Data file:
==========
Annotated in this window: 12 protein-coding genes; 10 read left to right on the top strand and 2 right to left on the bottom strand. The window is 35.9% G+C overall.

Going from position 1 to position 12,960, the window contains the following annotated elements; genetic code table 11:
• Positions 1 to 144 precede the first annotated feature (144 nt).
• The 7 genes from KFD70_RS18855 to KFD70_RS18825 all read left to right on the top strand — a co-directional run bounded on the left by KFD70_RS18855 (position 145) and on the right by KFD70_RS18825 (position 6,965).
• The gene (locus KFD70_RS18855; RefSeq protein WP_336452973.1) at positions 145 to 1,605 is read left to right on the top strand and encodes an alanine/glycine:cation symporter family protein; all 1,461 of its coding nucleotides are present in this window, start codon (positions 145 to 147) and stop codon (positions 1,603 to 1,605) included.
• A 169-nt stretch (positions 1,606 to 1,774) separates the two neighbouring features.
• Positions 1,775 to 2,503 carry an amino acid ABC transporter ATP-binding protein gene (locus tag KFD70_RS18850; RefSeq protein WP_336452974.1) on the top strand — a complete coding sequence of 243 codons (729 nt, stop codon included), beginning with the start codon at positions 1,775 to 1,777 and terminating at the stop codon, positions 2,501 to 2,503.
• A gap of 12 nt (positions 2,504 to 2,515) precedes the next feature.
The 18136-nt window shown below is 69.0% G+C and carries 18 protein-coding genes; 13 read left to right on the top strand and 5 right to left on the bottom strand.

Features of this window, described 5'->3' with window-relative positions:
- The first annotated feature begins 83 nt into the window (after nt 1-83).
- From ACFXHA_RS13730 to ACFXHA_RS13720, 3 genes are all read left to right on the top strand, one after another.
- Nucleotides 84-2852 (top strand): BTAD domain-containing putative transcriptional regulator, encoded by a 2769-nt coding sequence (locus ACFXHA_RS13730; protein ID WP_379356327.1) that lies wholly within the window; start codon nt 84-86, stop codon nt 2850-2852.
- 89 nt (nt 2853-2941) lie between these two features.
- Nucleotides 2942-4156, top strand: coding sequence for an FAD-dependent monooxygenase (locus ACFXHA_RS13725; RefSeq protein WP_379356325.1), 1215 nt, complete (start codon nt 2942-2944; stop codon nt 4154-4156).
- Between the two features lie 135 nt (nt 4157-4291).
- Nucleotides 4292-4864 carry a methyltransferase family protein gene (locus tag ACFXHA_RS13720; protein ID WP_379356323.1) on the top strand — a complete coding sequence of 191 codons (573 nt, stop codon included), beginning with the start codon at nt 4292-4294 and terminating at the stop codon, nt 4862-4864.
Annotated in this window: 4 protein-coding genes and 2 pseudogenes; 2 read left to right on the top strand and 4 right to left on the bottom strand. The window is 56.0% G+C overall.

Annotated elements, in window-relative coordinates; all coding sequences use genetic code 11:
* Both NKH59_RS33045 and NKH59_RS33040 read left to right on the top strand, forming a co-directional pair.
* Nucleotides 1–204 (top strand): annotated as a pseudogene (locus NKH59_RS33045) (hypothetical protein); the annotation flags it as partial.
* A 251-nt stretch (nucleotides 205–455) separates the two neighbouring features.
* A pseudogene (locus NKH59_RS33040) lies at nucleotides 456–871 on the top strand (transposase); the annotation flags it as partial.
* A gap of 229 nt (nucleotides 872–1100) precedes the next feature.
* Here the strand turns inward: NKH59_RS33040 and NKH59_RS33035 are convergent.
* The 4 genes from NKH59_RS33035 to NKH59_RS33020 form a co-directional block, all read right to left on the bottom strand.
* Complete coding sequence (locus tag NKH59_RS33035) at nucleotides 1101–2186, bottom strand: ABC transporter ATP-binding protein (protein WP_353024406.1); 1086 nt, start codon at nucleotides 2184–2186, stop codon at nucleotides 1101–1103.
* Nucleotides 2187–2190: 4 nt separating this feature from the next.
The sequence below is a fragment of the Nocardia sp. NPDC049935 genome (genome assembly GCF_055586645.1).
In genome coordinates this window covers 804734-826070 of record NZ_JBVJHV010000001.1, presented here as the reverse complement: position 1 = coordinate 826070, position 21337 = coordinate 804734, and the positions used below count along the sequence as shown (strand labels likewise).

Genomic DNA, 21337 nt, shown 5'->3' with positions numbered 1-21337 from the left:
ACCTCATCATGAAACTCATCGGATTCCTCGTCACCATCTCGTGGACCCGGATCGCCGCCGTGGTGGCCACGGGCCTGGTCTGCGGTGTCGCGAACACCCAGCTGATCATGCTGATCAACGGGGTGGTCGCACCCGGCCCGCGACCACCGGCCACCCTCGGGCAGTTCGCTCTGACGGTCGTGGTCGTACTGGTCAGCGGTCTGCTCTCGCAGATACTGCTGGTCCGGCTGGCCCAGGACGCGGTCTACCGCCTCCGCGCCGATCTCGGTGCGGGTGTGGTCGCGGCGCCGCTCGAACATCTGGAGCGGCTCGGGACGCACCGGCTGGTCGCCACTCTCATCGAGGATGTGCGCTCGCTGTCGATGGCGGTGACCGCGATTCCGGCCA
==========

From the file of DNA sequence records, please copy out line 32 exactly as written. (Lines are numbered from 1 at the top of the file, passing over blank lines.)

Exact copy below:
ACCTCATCATGAAACTCATCGGATTCCTCGTCACCATCTCGTGGACCCGGATCGCCGCCGTGGTGGCCACGGGCCTGGTCTGCGGTGTCGCGAACACCCAGCTGATCATGCTGATCAACGGGGTGGTCGCACCCGGCCCGCGACCACCGGCCACCCTCGGGCAGTTCGCTCTGACGGTCGTGGTCGTACTGGTCAGCGGTCTGCTCTCGCAGATACTGCTGGTCCGGCTGGCCCAGGACGCGGTCTACCGCCTCCGCGCCGATCTCGGTGCGGGTGTGGTCGCGGCGCCGCTCGAACATCTGGAGCGGCTCGGGACGCACCGGCTGGTCGCCACTCTCATCGAGGATGTGCGCTCGCTGTCGATGGCGGTGACCGCGATTCCGGCCA